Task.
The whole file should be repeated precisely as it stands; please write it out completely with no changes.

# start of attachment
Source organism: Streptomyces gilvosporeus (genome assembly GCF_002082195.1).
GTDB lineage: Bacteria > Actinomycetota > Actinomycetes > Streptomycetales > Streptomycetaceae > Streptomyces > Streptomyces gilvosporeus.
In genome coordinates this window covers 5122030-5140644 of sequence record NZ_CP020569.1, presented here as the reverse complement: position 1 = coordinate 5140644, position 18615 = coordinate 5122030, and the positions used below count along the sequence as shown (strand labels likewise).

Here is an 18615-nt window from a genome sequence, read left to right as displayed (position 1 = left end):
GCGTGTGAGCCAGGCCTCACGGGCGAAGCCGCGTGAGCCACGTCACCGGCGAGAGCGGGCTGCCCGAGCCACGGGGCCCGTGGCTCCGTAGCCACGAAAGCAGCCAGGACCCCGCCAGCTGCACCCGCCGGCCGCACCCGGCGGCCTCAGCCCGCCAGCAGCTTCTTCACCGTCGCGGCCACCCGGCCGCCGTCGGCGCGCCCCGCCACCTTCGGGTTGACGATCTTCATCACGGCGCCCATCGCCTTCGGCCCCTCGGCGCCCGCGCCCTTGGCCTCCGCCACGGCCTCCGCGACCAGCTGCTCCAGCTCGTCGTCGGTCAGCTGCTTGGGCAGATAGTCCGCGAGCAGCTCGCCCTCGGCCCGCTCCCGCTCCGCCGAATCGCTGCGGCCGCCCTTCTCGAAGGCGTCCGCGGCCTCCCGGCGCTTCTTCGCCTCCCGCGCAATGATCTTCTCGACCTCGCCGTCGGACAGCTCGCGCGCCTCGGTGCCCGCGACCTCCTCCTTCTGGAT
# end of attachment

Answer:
Source organism: Streptomyces gilvosporeus (genome assembly GCF_002082195.1).
GTDB lineage: Bacteria > Actinomycetota > Actinomycetes > Streptomycetales > Streptomycetaceae > Streptomyces > Streptomyces gilvosporeus.
In genome coordinates this window covers 5122030-5140644 of sequence record NZ_CP020569.1, presented here as the reverse complement: position 1 = coordinate 5140644, position 18615 = coordinate 5122030, and the positions used below count along the sequence as shown (strand labels likewise).

Here is an 18615-nt window from a genome sequence, read left to right as displayed (position 1 = left end):
GCGTGTGAGCCAGGCCTCACGGGCGAAGCCGCGTGAGCCACGTCACCGGCGAGAGCGGGCTGCCCGAGCCACGGGGCCCGTGGCTCCGTAGCCACGAAAGCAGCCAGGACCCCGCCAGCTGCACCCGCCGGCCGCACCCGGCGGCCTCAGCCCGCCAGCAGCTTCTTCACCGTCGCGGCCACCCGGCCGCCGTCGGCGCGCCCCGCCACCTTCGGGTTGACGATCTTCATCACGGCGCCCATCGCCTTCGGCCCCTCGGCGCCCGCGCCCTTGGCCTCCGCCACGGCCTCCGCGACCAGCTGCTCCAGCTCGTCGTCGGTCAGCTGCTTGGGCAGATAGTCCGCGAGCAGCTCGCCCTCGGCCCGCTCCCGCTCCGCCGAATCGCTGCGGCCGCCCTTCTCGAAGGCGTCCGCGGCCTCCCGGCGCTTCTTCGCCTCCCGCGCAATGATCTTCTCGACCTCGCCGTCGGACAGCTCGCGCGCCTCGGTGCCCGCGACCTCCTCCTTCTGGAT